Not just be smart and hyper-aware, but uphold the interests of their owners. Ideally it’d be a partner you’d never wish to discard-- for whoa, the secrets it could tell. ;-)







    radarthekattycho_macuserpatchythepirate
  • Reply 10 of 23
    larryjwlarryjw Posts: 288member
    The important fact here is the existence of the ARkit off the bat. This means massive adoption by iOS developers. And probably significant sales of high powered Macs to develop AR applications. 
    radarthekat
  • Reply 11 of 23
    welshdogwelshdog Posts: 1,638member
    This speaker has to be the work of Tomlinson Holman, Apple's "audio direction" guy. He invented THX, 5.1 surround and some other highly significant audio devices/systems. This thing seems right up his alley.
    cali
  • Reply 12 of 23
    SpamSandwichSpamSandwich Posts: 30,412member
    jSnively said:
    It surprises me that people think that $350.00 is expensive.  
    $350 is only expensive if the unit sounds bad, which, by most accounts (including our own) it doesn't. I paid just about as much per-speaker for my SVS bookself setup, more for the center channel and subwoofer, and those don't do anything other than reproduce sound. I by no means have a crazy setup. Apple was never going to make a $100 speaker, that's not how they operate. They will, however, sell you this first generation HomePod for ~$200 after the second generation comes out.

    It will be interesting to see where the HomePod settles once wildly available.
    Jason Snell (of MacWorld and Six Colors fame) noted that the HomePod significantly modified the sound of a famous Stevie Wonder song to the point he almost couldn't tell which song it was.
  • Reply 13 of 23
    I couldn't take my eyes off Tim Cook's ginormous Adam's apple. Has it always been so pronounced?
  • Reply 14 of 23
    jSnivelyjSnively Posts: 325administrator
    [..]
    Jason Snell (of MacWorld and Six Colors fame) noted that the HomePod significantly modified the sound of a famous Stevie Wonder song to the point he almost couldn't tell which song it was.
    Yeah this is my fear with all the audio morphing tech they're putting into it. Though I highly doubt it was as pronounced as not being able to recognize the track (that's pretty hyperbolic). I have, however, learned over the years not to trust the hearing of most people. It's not that they're incapable of hearing well, it's that they often don't have good reference, or don't know what to listen for. 

    It's also the main reason why I'm interested to see where it settles once it's wildly available and can be sampled in a controlled environment from people who are more experienced at listening for oddities. That said, being audiophile-grade doesn't make something a popular product, in fact muddying the acoustics with too much bass, for example, often helps sell it.
    edited June 2017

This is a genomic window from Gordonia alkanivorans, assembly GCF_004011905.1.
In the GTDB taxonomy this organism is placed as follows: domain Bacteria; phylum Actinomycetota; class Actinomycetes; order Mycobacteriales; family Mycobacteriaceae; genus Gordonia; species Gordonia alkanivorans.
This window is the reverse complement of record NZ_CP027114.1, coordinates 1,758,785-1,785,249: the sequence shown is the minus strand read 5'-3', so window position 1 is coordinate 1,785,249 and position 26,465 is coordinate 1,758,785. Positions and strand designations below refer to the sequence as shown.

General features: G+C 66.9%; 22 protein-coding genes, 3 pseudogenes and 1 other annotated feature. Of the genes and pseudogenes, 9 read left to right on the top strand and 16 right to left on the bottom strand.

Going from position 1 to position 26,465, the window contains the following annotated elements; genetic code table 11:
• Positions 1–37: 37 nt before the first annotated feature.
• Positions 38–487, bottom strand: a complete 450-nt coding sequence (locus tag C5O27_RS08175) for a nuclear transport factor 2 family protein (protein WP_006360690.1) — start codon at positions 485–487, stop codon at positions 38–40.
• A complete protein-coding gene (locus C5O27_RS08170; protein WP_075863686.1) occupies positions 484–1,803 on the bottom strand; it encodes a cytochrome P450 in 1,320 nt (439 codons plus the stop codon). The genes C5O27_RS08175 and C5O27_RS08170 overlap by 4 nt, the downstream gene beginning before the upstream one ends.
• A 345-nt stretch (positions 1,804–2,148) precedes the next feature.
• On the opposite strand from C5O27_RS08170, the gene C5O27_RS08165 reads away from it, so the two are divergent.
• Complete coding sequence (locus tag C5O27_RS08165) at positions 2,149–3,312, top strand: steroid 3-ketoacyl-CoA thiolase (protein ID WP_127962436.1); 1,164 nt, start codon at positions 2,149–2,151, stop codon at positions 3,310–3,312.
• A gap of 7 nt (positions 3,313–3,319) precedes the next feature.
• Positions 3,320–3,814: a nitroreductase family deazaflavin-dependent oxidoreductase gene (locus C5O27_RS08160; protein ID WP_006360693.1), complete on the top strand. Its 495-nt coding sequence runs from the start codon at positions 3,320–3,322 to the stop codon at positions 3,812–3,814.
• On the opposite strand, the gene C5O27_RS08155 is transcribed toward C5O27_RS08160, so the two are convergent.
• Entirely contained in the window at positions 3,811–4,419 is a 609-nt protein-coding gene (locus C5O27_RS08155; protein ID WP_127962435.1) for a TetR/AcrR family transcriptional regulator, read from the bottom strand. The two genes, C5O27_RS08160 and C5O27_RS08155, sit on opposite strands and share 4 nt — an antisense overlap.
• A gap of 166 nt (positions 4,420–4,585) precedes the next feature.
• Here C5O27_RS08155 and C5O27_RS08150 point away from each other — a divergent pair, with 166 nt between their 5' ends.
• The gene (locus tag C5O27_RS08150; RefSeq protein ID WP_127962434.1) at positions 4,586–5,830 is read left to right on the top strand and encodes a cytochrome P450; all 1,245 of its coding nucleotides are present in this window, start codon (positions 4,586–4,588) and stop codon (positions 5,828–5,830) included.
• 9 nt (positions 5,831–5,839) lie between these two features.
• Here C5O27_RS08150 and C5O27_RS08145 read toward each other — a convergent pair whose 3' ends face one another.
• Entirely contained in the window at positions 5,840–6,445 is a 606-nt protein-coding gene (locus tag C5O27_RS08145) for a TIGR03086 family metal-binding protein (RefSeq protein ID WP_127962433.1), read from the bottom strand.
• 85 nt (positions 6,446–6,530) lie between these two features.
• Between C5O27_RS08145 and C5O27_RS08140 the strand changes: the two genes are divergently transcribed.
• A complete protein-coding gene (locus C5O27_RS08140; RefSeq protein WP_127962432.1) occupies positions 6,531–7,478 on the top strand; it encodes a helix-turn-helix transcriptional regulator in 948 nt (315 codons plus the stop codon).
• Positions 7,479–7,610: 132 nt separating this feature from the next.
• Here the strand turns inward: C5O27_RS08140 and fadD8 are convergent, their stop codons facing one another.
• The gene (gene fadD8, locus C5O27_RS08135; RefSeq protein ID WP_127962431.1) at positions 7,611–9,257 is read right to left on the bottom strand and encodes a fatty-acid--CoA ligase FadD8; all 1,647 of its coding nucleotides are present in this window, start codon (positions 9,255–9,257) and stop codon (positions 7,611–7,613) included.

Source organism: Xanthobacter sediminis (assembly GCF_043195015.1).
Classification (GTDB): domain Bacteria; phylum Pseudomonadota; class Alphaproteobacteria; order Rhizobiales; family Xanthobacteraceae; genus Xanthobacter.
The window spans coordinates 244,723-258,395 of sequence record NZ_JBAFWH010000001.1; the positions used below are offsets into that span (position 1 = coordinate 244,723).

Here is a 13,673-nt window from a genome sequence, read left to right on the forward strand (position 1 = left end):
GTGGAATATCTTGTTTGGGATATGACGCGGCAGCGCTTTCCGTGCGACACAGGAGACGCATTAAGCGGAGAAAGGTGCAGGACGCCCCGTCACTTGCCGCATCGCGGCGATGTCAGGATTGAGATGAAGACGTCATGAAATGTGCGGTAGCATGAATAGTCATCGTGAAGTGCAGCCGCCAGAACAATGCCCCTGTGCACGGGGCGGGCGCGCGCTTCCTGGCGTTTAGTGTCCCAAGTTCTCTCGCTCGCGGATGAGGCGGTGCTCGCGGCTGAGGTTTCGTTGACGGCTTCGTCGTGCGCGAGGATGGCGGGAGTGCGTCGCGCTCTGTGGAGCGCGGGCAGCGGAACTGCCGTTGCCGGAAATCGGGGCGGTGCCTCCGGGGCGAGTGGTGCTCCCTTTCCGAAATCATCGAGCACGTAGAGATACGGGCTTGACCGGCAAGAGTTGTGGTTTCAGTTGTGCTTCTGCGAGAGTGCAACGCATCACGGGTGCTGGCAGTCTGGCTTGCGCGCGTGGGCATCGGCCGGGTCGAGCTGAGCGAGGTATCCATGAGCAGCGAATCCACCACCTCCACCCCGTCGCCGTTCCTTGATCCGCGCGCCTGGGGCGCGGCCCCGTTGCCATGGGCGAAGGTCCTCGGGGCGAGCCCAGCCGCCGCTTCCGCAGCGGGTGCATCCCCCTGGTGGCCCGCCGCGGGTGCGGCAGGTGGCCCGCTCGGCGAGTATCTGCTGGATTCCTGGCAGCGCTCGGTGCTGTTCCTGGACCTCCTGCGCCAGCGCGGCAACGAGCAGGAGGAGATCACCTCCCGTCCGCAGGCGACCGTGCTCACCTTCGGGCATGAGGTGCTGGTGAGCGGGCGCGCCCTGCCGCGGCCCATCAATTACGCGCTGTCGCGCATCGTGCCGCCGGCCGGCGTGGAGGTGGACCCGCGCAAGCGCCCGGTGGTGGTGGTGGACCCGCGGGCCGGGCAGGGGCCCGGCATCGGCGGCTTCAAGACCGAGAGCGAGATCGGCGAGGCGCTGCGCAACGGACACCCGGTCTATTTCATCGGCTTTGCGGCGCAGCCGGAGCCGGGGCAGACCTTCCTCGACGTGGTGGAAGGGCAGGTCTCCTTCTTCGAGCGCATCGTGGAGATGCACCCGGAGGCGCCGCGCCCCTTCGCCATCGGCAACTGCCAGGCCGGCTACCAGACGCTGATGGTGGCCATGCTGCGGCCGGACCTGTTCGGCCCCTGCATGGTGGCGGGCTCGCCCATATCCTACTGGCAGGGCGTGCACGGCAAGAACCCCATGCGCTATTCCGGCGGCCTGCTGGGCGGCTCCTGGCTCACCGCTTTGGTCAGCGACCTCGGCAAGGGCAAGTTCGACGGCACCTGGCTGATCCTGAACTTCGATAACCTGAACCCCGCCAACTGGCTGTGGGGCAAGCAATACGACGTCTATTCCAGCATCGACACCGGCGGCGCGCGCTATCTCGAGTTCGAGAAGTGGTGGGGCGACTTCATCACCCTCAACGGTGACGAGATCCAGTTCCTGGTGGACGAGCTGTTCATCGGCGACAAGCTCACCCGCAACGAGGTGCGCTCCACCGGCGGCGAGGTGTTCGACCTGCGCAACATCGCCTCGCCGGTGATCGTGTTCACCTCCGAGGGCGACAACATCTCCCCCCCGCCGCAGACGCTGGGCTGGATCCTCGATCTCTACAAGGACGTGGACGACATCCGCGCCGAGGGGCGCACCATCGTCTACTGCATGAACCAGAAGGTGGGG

• Reply 15 of 23
    bestkeptsecretbestkeptsecret Posts: 3,069member

    The AirPods are one of the coolest things Apple has released. They are so convenient and pleasing to the ears.

    However, unless there is something built into it to glean information for medical diagnostics a few years from now, it remains a dedicated earphone pair.

    The HomePod on the other hand, has a lot of potential, most of which can be realised in the immediate future.

    I like how Tim still steered the interviewer back to the fact that it is a music speaker first and foremost. The A8 chip in it is definitely an indicator of huge enhancements, but as always, Tim is tight-lipped about it and warns people not to extrapolate the product to predict future products. But the potential is right there for all to see.

    My personal feeling is that I will use it for the music only occasionally. I prefer a dedicated speaker system. I'm more interested in the Siri aspect.


    I am also impressed with what Apple is doing with AI Kit. Like @Radarthekat mentioned in a previous post, Apple is laying the groundwork as a platform. I'm sure there will be a pretty giant step ahead this Fall, when the iPhone is announced and then the quantum leaps are only limited by what developers can imagine and implement.

  • Reply 16 of 23
    tshapitshapi Posts: 288member
    I find it funny, of all the things Siri can do and all the things the home pod can probably be good at. Apple chooses to focus entirely on the sound. As if to say, we are selling you a speaker and that's it. That in my opinion is like Apple releasing the iPad and repeatedly pointing out how much better it is at accessing the Internet that it's competitors. Doesn't he have multiple plugs for this expensive speaker, the reason I say expensive is because it needs to be compared to the market it's in and the competition in that market.  

    I suspect Apples plan is to put this out there see what happens and build from there. It's something to centralize the home kit around.